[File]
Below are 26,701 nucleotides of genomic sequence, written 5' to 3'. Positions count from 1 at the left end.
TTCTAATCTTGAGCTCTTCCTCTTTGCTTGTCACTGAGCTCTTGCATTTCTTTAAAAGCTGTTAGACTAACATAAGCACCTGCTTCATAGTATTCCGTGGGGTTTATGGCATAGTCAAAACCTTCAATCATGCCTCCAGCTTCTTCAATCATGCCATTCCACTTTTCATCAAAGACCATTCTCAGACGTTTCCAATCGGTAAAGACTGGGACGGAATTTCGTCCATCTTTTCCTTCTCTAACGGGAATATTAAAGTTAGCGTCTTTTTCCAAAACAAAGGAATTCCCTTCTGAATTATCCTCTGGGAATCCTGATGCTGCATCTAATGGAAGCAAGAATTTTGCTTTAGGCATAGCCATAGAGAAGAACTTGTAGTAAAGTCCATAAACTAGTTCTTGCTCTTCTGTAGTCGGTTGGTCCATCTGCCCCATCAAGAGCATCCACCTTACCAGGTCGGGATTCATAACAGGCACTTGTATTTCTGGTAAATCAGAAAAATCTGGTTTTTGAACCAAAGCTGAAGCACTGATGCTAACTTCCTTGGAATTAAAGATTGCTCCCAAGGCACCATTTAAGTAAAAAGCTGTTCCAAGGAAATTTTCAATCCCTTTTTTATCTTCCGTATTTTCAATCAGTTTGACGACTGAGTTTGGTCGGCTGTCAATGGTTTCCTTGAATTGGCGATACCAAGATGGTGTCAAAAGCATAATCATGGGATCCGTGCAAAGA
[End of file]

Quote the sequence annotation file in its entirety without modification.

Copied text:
Below are 26,701 nucleotides of genomic sequence, written 5' to 3'. Positions count from 1 at the left end.
TTCTAATCTTGAGCTCTTCCTCTTTGCTTGTCACTGAGCTCTTGCATTTCTTTAAAAGCTGTTAGACTAACATAAGCACCTGCTTCATAGTATTCCGTGGGGTTTATGGCATAGTCAAAACCTTCAATCATGCCTCCAGCTTCTTCAATCATGCCATTCCACTTTTCATCAAAGACCATTCTCAGACGTTTCCAATCGGTAAAGACTGGGACGGAATTTCGTCCATCTTTTCCTTCTCTAACGGGAATATTAAAGTTAGCGTCTTTTTCCAAAACAAAGGAATTCCCTTCTGAATTATCCTCTGGGAATCCTGATGCTGCATCTAATGGAAGCAAGAATTTTGCTTTAGGCATAGCCATAGAGAAGAACTTGTAGTAAAGTCCATAAACTAGTTCTTGCTCTTCTGTAGTCGGTTGGTCCATCTGCCCCATCAAGAGCATCCACCTTACCAGGTCGGGATTCATAACAGGCACTTGTATTTCTGGTAAATCAGAAAAATCTGGTTTTTGAACCAAAGCTGAAGCACTGATGCTAACTTCCTTGGAATTAAAGATTGCTCCCAAGGCACCATTTAAGTAAAAAGCTGTTCCAAGGAAATTTTCAATCCCTTTTTTATCTTCCGTATTTTCAATCAGTTTGACGACTGAGTTTGGTCGGCTGTCAATGGTTTCCTTGAATTGGCGATACCAAGATGGTGTCAAAAGCATAATCATGGGATCCGTGCAAAGA